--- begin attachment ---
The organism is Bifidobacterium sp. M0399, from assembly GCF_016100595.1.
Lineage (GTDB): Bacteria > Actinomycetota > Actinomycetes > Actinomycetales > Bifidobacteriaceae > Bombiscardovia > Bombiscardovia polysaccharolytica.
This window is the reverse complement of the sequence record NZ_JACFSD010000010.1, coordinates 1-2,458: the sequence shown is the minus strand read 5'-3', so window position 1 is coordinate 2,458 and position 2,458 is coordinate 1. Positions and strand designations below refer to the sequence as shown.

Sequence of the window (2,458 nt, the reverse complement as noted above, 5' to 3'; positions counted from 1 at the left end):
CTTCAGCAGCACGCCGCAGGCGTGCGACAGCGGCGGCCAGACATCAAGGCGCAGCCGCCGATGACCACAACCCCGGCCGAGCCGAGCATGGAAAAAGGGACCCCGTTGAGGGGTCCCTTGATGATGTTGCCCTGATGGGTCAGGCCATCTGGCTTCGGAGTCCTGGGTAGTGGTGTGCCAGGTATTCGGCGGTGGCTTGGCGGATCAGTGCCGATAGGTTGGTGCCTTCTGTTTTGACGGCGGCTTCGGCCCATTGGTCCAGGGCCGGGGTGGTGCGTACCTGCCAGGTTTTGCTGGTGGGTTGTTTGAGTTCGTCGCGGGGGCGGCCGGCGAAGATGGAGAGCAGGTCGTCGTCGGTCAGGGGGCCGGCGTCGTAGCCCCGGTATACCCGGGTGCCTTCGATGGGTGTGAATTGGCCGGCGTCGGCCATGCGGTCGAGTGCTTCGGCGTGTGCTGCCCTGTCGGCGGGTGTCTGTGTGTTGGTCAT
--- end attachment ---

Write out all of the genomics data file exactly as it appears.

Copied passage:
The organism is Bifidobacterium sp. M0399, from assembly GCF_016100595.1.
Lineage (GTDB): Bacteria > Actinomycetota > Actinomycetes > Actinomycetales > Bifidobacteriaceae > Bombiscardovia > Bombiscardovia polysaccharolytica.
This window is the reverse complement of the sequence record NZ_JACFSD010000010.1, coordinates 1-2,458: the sequence shown is the minus strand read 5'-3', so window position 1 is coordinate 2,458 and position 2,458 is coordinate 1. Positions and strand designations below refer to the sequence as shown.

Sequence of the window (2,458 nt, the reverse complement as noted above, 5' to 3'; positions counted from 1 at the left end):
CTTCAGCAGCACGCCGCAGGCGTGCGACAGCGGCGGCCAGACATCAAGGCGCAGCCGCCGATGACCACAACCCCGGCCGAGCCGAGCATGGAAAAAGGGACCCCGTTGAGGGGTCCCTTGATGATGTTGCCCTGATGGGTCAGGCCATCTGGCTTCGGAGTCCTGGGTAGTGGTGTGCCAGGTATTCGGCGGTGGCTTGGCGGATCAGTGCCGATAGGTTGGTGCCTTCTGTTTTGACGGCGGCTTCGGCCCATTGGTCCAGGGCCGGGGTGGTGCGTACCTGCCAGGTTTTGCTGGTGGGTTGTTTGAGTTCGTCGCGGGGGCGGCCGGCGAAGATGGAGAGCAGGTCGTCGTCGGTCAGGGGGCCGGCGTCGTAGCCCCGGTATACCCGGGTGCCTTCGATGGGTGTGAATTGGCCGGCGTCGGCCATGCGGTCGAGTGCTTCGGCGTGTGCTGCCCTGTCGGCGGGTGTCTGTGTGTTGGTCAT